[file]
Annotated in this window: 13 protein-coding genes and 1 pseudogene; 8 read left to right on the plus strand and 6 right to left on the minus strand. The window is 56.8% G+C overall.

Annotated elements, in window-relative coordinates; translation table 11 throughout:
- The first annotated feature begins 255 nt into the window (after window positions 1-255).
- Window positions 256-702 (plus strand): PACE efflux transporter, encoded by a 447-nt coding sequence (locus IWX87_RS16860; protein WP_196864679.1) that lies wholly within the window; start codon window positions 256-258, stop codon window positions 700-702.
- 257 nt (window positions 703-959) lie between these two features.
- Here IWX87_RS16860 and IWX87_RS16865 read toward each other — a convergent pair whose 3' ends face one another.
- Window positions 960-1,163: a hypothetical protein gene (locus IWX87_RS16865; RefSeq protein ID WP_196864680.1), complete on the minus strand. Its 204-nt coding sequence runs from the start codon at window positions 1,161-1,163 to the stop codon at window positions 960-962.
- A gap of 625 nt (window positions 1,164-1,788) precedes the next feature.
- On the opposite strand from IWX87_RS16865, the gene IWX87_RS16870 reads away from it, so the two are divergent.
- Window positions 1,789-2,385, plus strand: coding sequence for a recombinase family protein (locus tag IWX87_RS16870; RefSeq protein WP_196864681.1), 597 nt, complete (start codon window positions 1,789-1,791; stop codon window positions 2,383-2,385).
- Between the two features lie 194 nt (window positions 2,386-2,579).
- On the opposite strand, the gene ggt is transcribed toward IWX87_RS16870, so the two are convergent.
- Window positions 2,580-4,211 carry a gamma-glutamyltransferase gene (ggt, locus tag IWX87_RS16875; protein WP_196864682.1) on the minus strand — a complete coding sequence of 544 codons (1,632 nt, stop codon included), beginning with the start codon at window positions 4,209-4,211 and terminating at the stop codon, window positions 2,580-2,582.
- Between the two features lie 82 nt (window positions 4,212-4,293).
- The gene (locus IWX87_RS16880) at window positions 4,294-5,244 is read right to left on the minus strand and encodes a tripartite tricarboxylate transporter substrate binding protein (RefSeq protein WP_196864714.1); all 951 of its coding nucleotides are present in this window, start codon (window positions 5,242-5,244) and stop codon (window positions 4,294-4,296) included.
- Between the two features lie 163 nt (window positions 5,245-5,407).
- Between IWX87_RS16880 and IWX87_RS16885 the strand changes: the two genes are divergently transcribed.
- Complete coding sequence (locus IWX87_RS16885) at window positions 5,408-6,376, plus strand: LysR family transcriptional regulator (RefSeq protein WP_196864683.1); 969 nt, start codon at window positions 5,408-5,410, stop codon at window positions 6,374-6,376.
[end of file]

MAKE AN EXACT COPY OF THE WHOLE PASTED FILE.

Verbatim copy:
Annotated in this window: 13 protein-coding genes and 1 pseudogene; 8 read left to right on the plus strand and 6 right to left on the minus strand. The window is 56.8% G+C overall.

Annotated elements, in window-relative coordinates; translation table 11 throughout:
- The first annotated feature begins 255 nt into the window (after window positions 1-255).
- Window positions 256-702 (plus strand): PACE efflux transporter, encoded by a 447-nt coding sequence (locus IWX87_RS16860; protein WP_196864679.1) that lies wholly within the window; start codon window positions 256-258, stop codon window positions 700-702.
- 257 nt (window positions 703-959) lie between these two features.
- Here IWX87_RS16860 and IWX87_RS16865 read toward each other — a convergent pair whose 3' ends face one another.
- Window positions 960-1,163: a hypothetical protein gene (locus IWX87_RS16865; RefSeq protein ID WP_196864680.1), complete on the minus strand. Its 204-nt coding sequence runs from the start codon at window positions 1,161-1,163 to the stop codon at window positions 960-962.
- A gap of 625 nt (window positions 1,164-1,788) precedes the next feature.
- On the opposite strand from IWX87_RS16865, the gene IWX87_RS16870 reads away from it, so the two are divergent.
- Window positions 1,789-2,385, plus strand: coding sequence for a recombinase family protein (locus tag IWX87_RS16870; RefSeq protein WP_196864681.1), 597 nt, complete (start codon window positions 1,789-1,791; stop codon window positions 2,383-2,385).
- Between the two features lie 194 nt (window positions 2,386-2,579).
- On the opposite strand, the gene ggt is transcribed toward IWX87_RS16870, so the two are convergent.
- Window positions 2,580-4,211 carry a gamma-glutamyltransferase gene (ggt, locus tag IWX87_RS16875; protein WP_196864682.1) on the minus strand — a complete coding sequence of 544 codons (1,632 nt, stop codon included), beginning with the start codon at window positions 4,209-4,211 and terminating at the stop codon, window positions 2,580-2,582.
- Between the two features lie 82 nt (window positions 4,212-4,293).
- The gene (locus IWX87_RS16880) at window positions 4,294-5,244 is read right to left on the minus strand and encodes a tripartite tricarboxylate transporter substrate binding protein (RefSeq protein WP_196864714.1); all 951 of its coding nucleotides are present in this window, start codon (window positions 5,242-5,244) and stop codon (window positions 4,294-4,296) included.
- Between the two features lie 163 nt (window positions 5,245-5,407).
- Between IWX87_RS16880 and IWX87_RS16885 the strand changes: the two genes are divergently transcribed.
- Complete coding sequence (locus IWX87_RS16885) at window positions 5,408-6,376, plus strand: LysR family transcriptional regulator (RefSeq protein WP_196864683.1); 969 nt, start codon at window positions 5,408-5,410, stop codon at window positions 6,374-6,376.